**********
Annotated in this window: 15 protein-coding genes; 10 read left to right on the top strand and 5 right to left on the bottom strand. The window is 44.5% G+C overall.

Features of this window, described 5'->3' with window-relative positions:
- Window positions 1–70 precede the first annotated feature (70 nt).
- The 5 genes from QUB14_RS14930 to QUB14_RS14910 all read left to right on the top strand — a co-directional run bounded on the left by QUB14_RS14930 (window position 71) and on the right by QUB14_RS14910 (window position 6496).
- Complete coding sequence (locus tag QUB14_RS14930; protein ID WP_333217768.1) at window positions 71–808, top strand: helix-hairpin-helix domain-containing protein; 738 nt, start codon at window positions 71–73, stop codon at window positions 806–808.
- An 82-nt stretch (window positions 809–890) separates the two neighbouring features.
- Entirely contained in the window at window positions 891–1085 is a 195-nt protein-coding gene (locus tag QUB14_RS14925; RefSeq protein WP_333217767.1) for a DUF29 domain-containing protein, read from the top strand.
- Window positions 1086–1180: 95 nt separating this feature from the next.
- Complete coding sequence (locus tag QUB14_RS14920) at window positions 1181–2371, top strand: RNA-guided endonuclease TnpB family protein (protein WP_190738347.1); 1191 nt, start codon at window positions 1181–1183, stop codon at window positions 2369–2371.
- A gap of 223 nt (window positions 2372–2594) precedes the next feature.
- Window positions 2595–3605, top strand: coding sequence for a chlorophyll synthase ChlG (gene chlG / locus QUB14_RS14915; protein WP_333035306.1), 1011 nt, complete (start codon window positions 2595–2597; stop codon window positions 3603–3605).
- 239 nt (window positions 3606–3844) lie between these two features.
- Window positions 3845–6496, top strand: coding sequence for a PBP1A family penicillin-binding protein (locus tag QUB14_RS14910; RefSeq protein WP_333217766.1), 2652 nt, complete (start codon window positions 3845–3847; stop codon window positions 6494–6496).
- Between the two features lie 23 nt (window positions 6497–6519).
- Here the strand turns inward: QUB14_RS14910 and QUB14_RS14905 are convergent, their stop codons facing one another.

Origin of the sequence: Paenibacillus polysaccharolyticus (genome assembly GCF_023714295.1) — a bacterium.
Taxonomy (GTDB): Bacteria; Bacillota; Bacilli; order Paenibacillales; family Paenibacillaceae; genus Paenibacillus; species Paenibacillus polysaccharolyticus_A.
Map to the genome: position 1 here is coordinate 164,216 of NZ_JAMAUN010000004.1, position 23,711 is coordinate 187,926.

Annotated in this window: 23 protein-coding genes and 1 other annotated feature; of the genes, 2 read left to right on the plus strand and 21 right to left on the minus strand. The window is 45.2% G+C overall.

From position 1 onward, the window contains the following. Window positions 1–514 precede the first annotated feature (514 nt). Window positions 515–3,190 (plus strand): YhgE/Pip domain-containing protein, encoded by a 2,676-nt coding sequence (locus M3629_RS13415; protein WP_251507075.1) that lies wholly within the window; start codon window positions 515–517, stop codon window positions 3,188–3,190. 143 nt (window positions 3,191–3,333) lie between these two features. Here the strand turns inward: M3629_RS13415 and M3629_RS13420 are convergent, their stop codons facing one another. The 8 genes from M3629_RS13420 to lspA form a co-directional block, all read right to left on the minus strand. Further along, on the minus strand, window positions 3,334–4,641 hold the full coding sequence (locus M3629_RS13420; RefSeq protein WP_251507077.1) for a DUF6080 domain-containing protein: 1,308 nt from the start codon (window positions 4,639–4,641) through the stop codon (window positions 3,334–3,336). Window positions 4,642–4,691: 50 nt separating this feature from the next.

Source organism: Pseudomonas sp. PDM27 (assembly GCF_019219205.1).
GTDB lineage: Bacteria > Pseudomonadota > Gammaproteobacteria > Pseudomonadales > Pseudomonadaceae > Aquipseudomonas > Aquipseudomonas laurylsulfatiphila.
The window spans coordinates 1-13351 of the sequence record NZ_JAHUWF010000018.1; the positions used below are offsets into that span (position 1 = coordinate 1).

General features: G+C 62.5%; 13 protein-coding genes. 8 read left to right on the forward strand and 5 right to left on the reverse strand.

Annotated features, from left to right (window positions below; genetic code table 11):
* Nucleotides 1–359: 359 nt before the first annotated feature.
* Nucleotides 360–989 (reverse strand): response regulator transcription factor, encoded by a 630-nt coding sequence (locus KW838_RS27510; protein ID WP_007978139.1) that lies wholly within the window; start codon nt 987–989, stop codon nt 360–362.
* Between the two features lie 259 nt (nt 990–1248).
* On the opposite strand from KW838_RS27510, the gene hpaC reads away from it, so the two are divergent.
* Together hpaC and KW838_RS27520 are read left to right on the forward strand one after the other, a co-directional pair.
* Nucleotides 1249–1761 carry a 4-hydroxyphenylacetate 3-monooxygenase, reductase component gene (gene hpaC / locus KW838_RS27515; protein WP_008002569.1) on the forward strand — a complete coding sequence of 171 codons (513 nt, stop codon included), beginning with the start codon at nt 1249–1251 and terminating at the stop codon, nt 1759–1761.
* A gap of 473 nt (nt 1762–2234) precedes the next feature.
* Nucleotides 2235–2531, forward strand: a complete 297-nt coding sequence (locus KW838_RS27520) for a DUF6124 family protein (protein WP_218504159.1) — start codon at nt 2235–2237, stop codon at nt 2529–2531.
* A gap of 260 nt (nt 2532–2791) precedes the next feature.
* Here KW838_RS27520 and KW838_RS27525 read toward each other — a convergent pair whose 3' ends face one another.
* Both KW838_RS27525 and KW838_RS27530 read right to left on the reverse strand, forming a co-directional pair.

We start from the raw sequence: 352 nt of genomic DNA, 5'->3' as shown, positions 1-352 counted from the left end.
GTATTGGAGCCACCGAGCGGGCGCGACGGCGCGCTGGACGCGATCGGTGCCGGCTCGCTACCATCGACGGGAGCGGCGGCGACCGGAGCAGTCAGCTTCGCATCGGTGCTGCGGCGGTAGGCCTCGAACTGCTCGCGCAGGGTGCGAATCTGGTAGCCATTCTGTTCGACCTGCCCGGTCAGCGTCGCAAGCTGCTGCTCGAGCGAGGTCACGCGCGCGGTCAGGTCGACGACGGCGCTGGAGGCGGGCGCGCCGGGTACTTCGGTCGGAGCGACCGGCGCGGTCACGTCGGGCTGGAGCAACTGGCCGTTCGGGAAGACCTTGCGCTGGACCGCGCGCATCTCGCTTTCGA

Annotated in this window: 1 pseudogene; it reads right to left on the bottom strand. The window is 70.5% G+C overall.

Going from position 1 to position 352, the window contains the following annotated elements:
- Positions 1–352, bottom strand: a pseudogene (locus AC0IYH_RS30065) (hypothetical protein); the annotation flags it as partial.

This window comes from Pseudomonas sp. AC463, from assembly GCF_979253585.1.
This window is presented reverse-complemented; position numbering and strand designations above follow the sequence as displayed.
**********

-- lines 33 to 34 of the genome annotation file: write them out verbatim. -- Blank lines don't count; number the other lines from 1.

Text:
* Nucleotides 2235–2531, forward strand: a complete 297-nt coding sequence (locus KW838_RS27520) for a DUF6124 family protein (protein WP_218504159.1) — start codon at nt 2235–2237, stop codon at nt 2529–2531.
* A gap of 260 nt (nt 2532–2791) precedes the next feature.